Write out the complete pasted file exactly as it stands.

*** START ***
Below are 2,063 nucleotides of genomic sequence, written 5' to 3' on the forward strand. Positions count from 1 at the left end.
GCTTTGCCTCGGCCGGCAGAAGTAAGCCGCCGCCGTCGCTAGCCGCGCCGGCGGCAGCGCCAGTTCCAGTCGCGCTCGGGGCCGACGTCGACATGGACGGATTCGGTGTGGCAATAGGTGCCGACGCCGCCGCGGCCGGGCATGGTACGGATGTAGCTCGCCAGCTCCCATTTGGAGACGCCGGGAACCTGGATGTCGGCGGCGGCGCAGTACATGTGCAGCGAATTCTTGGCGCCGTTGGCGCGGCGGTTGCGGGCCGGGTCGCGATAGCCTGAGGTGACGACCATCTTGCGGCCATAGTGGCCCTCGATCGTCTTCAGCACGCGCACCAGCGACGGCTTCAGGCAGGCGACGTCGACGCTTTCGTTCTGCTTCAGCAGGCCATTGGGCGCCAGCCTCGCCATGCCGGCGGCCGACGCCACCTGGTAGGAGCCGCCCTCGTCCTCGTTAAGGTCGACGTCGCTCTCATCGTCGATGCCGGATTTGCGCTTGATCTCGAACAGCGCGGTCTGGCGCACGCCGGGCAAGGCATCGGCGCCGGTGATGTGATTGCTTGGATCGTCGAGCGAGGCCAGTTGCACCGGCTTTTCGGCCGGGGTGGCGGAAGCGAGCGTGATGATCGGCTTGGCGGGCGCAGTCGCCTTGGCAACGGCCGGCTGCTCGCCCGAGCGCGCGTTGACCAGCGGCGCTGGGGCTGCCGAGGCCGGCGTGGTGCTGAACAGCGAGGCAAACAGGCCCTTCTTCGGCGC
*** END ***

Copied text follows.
Below are 2,063 nucleotides of genomic sequence, written 5' to 3' on the forward strand. Positions count from 1 at the left end.
GCTTTGCCTCGGCCGGCAGAAGTAAGCCGCCGCCGTCGCTAGCCGCGCCGGCGGCAGCGCCAGTTCCAGTCGCGCTCGGGGCCGACGTCGACATGGACGGATTCGGTGTGGCAATAGGTGCCGACGCCGCCGCGGCCGGGCATGGTACGGATGTAGCTCGCCAGCTCCCATTTGGAGACGCCGGGAACCTGGATGTCGGCGGCGGCGCAGTACATGTGCAGCGAATTCTTGGCGCCGTTGGCGCGGCGGTTGCGGGCCGGGTCGCGATAGCCTGAGGTGACGACCATCTTGCGGCCATAGTGGCCCTCGATCGTCTTCAGCACGCGCACCAGCGACGGCTTCAGGCAGGCGACGTCGACGCTTTCGTTCTGCTTCAGCAGGCCATTGGGCGCCAGCCTCGCCATGCCGGCGGCCGACGCCACCTGGTAGGAGCCGCCCTCGTCCTCGTTAAGGTCGACGTCGCTCTCATCGTCGATGCCGGATTTGCGCTTGATCTCGAACAGCGCGGTCTGGCGCACGCCGGGCAAGGCATCGGCGCCGGTGATGTGATTGCTTGGATCGTCGAGCGAGGCCAGTTGCACCGGCTTTTCGGCCGGGGTGGCGGAAGCGAGCGTGATGATCGGCTTGGCGGGCGCAGTCGCCTTGGCAACGGCCGGCTGCTCGCCCGAGCGCGCGTTGACCAGCGGCGCTGGGGCTGCCGAGGCCGGCGTGGTGCTGAACAGCGAGGCAAACAGGCCCTTCTTCGGCGC